First batches for 2022

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Earldw

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Howdy everyone,
yesterday I crushed 175 pounds of ‘Ison’ muscadines Into a big igloo cooler. I pulled 5-1/2 gallons of free-run juice for a white, while the rest of the juice and pulp made about 16 gallons of must. I added simple syrup to bring the juice up to about 22 Brix. The white was in a 6 gallon bucket so I ended up pouring some of the sweetened juice into the other buckets to maintain some headspace. After that I added Camden tablets, pectic enzyme and yeast nutrient per package directions. I stirred up everything, laid the lid across the top and let it set 24 hours.

Today I made up 4 yeast cultures; three Montrachet’s for the reds and one Lelvin 1118 for the white. While the yeast was getting happy, I took the following measures all at 77.3F
Red batch 1 Brix - 23.2, pH 3.27
Red batch 2 Brix - 22.0, pH 3.33
Red batch 3 Brix 20.5, pH 3.26
White batch 1 Brix 23.7. pH 3.43, sg 1.102
You may note that there was no specific gravity on the reds. The pectic enzyme seems to have been pretty effective at turning the red must into a thin gell so the hydrometer was not very useful. I did record the white’s specific gravity for reference.
I made 3 Montrachet yeast starters for the reds and one Lelvin EC 1118 For the white. The first and second pitches were fine, but when I pitched #3 I messed up and grabbed the EC 1118 instead of the Montrachet. I guess this will be my first unintended experiment. Made another EC 1118 starter and pitched to the white.
I put a fermentation lock on top. Plan to stir the reds 3 or 4 times a day (it’s good to be retired!) and leave the white alone.

I did learn a couple of things. First, 175 pounds was pretty ambitious for my limited skills. It was easy enough to crush the grapes, but mixing became an issue using 6 and 7 gallon buckets. Next time I’ll add the yeast nutrient, Camden tablets and pectic enzyme in the cooler before transferring to the buckets. Also, the brix readings changed between the first day and the second. I’m guessing part of that was insufficient stirring and also some sugar release with the pectic enzyme breaking down the pulp.

I put another 40 pounds of muscadines in the freezer today so by next week as this batch finishes primary fermentation it will be time to start over with 120 pounds. Any feedback your willing to provide will be most useful!

Thanks,

Earl
 

BernardSmith

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Hi Earl, Not sure I follow.If you know the Brix which is the sugar content as a percentage of the liquid (22 Brix = 22% sugar and 78% water) then you know, or can calculate the SG (which is about 4 times the Brix for all intents and purposes) . So , a Brix of 22 is an SG of about 1.090 and a Brix of 20.5 is an SG of approximately 1.085 (the accurate conversion is far more complex but multiply Brix by 4 and you are in the ballpark.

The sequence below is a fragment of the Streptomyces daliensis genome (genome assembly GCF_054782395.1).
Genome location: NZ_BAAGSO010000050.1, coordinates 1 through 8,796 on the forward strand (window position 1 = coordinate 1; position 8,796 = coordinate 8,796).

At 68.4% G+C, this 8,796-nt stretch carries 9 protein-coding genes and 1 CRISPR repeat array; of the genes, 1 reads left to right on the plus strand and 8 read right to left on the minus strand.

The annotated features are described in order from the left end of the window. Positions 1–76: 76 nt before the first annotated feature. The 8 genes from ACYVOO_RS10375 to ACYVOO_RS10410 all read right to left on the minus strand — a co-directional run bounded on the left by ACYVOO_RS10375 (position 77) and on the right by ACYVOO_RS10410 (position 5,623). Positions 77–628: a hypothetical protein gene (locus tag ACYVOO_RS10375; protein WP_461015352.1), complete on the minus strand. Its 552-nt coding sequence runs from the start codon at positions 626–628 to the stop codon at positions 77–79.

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Earl, you have good ambition! It sounds like you're off to a good start.

Don't worry about the yeast -- as you said, it's now an experiment. It will work out fine in the end.

I have a stainless steel paddle I use for mixing -- it was pricey, but has proven its value. For larger batches, powdered K-meta is easier to use, and it's cheaper than Campden.

Don't fill the primaries more than 3/4 full, to avoid overflow if the yeast get jiggy. Rubbermaid Brutes in 12 gallon size are probably bigger than you need, but too big is better than too small!
 

Earldw

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Looks like the yeast is getting busy on the reds with the white just starting. I overloaded the buckets so this morning I pulled 3//4-gallon each from #1 and #2 to make #1a. I also pulled a gallon from #3 to make #3a.
Brix has dropped 5-7 points on each batch except for the white which dropped 0.2, but it is looking all foamy on top.
I tried to upload a video of the bucket bubbling; it literally looked like it was simmering on a stove, but I couldn't meet the file extension requirements. I would imagine if every newbee posted videos of wine cooking, the server would fill up pretty fast.
 

Hazelemere

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potassium metabisulphite leaves a better aftertaste than Campbden tablets. 1/8 tsp dry gives you 60 ppm sulphite in an American gallon and 50 ppm sulphite in an Imperial gallon.
 

Raptor99

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I have switched to Kmeta powder. I suggest getting a small digital scale that can measure down to 0.01 g. That is much more accurate then measuring by volume for small amounts. Also, you can adjust the amount of Kmeta based on pH, because a higher pH requires more Kmeta, lower pH requires less.

EDIT: See the chart at the end of this article https://www.accuvin.com/wp-content/uploads/2015/04/How-SO2-and-pH-are-Linked.pdf
 
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That is much more accurate then measuring by volume for small amounts.